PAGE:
Friday, March 2, 2012

Sent from my iPhone

Or not, as the case may be: the Financial Times reports that:
On Taobao, China’s largest consumer-to-consumer online marketplace, merchants are offering users of QQ, the world’s largest instant messaging tool, a service to hack into their accounts and make it appear as if they were sending their posts from an iPhone.
“The iPhone is too expensive. If you don’t want to spend that money, then fake it!” says the advert of one Shanghai-based vendor. The service is Rmb6 to Rmb8 a month (around $1), and all you have to do is submit your QQ username and password. [… That] consumers would be willing to give their QQ passwords away just to help them pretend they are using an iPhone says a lot about the pent-up demand out there.
The Atlantic has a story about the collapse of advertising in US newspapers:
Print newspaper ads have fallen by two-thirds from $60 billion in the late-1990s to $20 billion in 2011. […] For decades, newspapers relied on a simple cross-subsidy to pay for their coverage. You can't make much money advertising against A1 stories like bombings in Afghanistan and school shootings and deficit reduction. Those stories are the door through which readers walk to find stories that can take the ads: the car section, the style section, the travel section, and the classifieds. But ad dollars started flowing to websites that gave people their car, style, travel, or classifieds directly. So did the readers. And down went print.
There are two graphs. The first, which Whale Oil has posted nice and big, shows “Print Advertising Revenue Adjusted for Inflation, 1950 to 2011”: falling off a cliff. The second, too big to show here but fascinating, simply shows Weekday Newspaper Circulation 1990 to 2010 for the Wall Street Journal, New York Times, LA Times, Washington Post, Daily News and New York Post. It’s amazing. The WSJ is almost off the scale with more than two million paid copies a day – eat your heart out, Grannie – well above the second-placed NYT which has crashed to about 900,000. The WSJ figures include paid online subscribers. The LAT has about half the paid sales it had 20 years ago. Two possible, not incompatible, conclusions: print news is a sunset industry; and a paywall works. (The original research by Mark Perry of the University of Michigan is here.)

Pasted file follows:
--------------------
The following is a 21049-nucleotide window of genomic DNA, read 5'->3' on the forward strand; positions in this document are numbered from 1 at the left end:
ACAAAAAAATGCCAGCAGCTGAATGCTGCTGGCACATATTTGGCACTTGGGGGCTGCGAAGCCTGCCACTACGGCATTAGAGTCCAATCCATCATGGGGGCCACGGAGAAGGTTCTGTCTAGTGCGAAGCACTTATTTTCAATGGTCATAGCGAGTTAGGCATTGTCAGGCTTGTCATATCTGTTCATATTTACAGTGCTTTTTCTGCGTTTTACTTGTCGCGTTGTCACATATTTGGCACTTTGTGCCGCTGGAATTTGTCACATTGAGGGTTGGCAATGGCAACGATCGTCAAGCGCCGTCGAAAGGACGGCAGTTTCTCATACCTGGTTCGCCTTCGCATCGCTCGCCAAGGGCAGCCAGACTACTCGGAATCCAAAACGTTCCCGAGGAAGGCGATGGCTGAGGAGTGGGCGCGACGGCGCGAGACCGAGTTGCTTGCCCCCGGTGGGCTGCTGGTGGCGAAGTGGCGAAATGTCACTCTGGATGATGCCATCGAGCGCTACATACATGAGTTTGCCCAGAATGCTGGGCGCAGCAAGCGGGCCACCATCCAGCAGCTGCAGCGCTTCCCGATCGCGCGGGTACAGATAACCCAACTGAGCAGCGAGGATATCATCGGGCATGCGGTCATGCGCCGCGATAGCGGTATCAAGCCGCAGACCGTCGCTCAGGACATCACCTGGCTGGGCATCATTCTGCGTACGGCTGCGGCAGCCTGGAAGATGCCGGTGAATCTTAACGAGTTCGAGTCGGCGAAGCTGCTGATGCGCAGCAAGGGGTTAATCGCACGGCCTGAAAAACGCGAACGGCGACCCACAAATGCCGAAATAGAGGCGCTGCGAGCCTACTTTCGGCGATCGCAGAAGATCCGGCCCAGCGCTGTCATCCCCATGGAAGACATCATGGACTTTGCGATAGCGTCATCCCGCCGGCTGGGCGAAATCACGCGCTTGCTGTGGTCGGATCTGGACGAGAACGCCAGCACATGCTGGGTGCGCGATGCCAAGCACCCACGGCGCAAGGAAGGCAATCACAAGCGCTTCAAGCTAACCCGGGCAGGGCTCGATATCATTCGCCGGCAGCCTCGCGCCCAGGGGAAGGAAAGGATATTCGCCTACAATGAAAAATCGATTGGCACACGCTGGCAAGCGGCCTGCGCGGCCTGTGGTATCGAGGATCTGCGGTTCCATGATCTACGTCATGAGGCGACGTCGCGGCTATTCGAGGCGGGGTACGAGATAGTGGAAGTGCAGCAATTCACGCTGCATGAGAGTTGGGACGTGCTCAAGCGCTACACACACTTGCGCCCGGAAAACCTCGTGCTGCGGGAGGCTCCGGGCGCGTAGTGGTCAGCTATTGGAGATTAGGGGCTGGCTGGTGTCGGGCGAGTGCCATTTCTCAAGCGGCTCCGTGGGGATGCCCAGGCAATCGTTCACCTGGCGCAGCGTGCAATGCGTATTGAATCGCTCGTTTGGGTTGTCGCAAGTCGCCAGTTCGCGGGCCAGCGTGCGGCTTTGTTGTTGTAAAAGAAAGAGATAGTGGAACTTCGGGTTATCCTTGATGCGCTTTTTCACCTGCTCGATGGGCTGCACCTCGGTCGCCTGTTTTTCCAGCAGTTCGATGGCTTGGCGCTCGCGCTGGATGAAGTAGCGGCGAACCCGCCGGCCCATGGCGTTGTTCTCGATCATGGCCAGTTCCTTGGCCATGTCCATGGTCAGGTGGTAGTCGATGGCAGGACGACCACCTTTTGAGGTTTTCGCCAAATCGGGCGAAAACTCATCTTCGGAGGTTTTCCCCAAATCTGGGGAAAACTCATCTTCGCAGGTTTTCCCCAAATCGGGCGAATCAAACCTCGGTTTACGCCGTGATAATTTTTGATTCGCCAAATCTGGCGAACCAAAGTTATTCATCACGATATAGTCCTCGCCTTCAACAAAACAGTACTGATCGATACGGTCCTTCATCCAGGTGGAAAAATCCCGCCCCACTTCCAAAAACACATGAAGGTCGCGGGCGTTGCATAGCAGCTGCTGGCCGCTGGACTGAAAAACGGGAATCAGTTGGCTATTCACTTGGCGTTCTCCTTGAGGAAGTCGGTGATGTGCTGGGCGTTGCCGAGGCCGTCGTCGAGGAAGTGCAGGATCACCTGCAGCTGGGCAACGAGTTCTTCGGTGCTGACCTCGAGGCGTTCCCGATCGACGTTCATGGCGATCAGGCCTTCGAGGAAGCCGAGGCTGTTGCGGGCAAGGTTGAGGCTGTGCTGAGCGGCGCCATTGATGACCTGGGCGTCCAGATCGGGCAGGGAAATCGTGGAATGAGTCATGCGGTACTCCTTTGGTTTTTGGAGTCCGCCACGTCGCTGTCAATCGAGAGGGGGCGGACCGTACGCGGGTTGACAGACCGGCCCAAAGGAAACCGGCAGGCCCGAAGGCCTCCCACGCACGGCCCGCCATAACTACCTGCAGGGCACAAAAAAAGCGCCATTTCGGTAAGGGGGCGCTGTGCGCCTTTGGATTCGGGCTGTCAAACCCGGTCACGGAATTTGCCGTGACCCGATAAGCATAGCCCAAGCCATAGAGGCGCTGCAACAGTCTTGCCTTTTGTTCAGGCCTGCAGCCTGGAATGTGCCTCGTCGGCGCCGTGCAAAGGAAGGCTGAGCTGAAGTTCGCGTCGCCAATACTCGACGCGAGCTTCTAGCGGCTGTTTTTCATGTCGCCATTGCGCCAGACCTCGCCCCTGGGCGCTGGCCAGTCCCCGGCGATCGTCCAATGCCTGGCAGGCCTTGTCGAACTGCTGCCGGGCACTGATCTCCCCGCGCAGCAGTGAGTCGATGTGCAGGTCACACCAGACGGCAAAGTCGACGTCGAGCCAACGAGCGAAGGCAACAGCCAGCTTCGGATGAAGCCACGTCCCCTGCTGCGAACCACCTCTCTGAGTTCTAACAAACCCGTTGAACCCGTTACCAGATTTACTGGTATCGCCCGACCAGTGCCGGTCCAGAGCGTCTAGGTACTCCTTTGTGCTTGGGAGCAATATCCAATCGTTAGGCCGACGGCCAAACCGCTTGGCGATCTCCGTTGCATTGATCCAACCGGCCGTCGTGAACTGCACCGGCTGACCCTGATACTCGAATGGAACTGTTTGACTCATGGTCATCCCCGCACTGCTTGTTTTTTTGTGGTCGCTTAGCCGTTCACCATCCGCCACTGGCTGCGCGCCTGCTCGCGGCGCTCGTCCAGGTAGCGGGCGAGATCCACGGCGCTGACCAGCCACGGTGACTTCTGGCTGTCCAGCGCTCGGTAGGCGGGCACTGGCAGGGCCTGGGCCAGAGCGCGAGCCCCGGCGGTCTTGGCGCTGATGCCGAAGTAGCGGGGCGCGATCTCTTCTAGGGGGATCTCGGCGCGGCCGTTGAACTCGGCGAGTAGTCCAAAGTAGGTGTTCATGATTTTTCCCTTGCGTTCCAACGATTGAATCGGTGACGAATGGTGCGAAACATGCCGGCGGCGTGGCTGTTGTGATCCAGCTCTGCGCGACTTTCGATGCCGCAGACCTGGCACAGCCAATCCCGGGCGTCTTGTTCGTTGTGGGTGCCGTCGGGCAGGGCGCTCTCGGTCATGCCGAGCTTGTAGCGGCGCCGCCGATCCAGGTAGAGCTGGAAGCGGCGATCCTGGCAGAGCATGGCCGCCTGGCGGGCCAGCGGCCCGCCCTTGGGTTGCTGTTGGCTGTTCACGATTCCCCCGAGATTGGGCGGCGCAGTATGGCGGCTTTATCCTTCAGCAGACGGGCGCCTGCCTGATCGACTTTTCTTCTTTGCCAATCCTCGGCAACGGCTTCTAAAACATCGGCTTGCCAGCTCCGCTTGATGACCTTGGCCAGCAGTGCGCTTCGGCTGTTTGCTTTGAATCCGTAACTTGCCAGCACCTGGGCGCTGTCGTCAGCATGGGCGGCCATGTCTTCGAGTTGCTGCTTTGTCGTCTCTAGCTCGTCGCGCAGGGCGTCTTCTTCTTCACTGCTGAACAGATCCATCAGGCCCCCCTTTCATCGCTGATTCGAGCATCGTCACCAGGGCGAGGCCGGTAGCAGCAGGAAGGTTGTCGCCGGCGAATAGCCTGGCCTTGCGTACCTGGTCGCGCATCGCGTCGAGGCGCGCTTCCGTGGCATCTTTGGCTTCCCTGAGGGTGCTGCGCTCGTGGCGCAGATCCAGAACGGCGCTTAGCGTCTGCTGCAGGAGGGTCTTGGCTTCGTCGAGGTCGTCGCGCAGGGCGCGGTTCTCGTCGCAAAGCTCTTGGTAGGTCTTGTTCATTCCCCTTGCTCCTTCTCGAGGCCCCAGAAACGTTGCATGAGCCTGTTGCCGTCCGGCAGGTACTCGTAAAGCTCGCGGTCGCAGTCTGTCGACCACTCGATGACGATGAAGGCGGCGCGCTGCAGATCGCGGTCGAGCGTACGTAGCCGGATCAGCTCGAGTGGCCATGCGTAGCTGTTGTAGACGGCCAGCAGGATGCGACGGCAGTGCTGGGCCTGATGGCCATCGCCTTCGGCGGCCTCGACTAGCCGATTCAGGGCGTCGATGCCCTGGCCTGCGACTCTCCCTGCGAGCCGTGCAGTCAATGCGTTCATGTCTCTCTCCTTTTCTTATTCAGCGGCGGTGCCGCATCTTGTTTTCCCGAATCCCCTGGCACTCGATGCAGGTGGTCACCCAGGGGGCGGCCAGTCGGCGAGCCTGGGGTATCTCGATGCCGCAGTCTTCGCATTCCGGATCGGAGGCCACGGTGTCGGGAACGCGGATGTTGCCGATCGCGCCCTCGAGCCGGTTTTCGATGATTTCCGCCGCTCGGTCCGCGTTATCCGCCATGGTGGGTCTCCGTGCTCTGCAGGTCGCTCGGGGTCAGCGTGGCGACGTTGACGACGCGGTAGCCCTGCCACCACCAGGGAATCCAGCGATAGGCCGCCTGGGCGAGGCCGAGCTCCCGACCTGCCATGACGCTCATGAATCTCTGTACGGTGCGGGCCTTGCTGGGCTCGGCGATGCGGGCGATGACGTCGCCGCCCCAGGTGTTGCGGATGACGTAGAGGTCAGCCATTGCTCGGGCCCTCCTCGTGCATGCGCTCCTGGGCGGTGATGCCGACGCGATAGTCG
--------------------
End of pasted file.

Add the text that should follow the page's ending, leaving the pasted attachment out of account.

George Clooney isn’t gay. It’s official. He has come out and said so in the Daily Mail so it must be true.

New research from Czech evolutionary biologist Jaroslav Flegr to show that your cat may really be driving you crazy.

Steve Braunias selected me as a finalist for the Alcohol Sponsorship Press Award but I was pipped by Abbie Jury. Steve calls me a “New Zealand gossip legend”. I shall take that as a compliment but can’t be sure.

This may be the best photo of Nick Cave ever. Not the sharpest or most artfully composed, just the best. It is from the Watford Observer and was taken to mark the occasion of Julie Howell, who has multiple sclerosis and runs a social media company  that helps people with disabilities, being recognised as “Alumnus of the Year 2012” by the Brighton Graduate Association. Mr Cave, a Brighton resident (Hove, to be precise), received an honorary degree, his third, and isn’t mentioned until the seventh paragraph.

Tim Worstall has strong views on the economics of wind farms, expressed in NSFW strong language. Money quote:
Seriously, people who don’t understand the concept of opportunity costs just shouldn’t be allowed to go outside unaccompanied.
Carole at Carole’s Chatter posts her favourite Flanders & Swann songs. Many  of us of a certain age love Flanders & Swann – “I’m a Gnu”, “A Song of Reproduction”, “The Reluctant Cannibal”, “The Hippopotamus Song” (“Mud, mud, glorious mud”) and the rest. All their stuff is available on CD but for some reason the one video of them in performance, in April l967 after their last show on Broadway performing what must have been “At the Drop of Another Hat”, has never made it to DVD. Amazon has three copies of the VHS tape for sale, starting at £58. Baffling that it hasn’t been digitised. I’d buy it.

So here are Michael Flanders and Donald Swann in a clip from that lost show performing “Madeira M’Dear”. The lyrics are here, not that you need them  because Flanders’ enunciation is so clear. Truly, he was the Neil Hannon of his day.


Sp8y said...

Oh, this brings back memories! Your Papa-in-law had them on vinyl (of course). As a result I have At The Drop of a Hat on a scratchy cassette, and regularly horrify the small people by warbling the Hippopotamus song when mud is underfoot as we're stomping up hills. Possibly time to upgrade to the digital version.

Stephanie said...

Apropos the iPhone story - you just use "Sent from my iPhone" as your signature and bob's your uncle!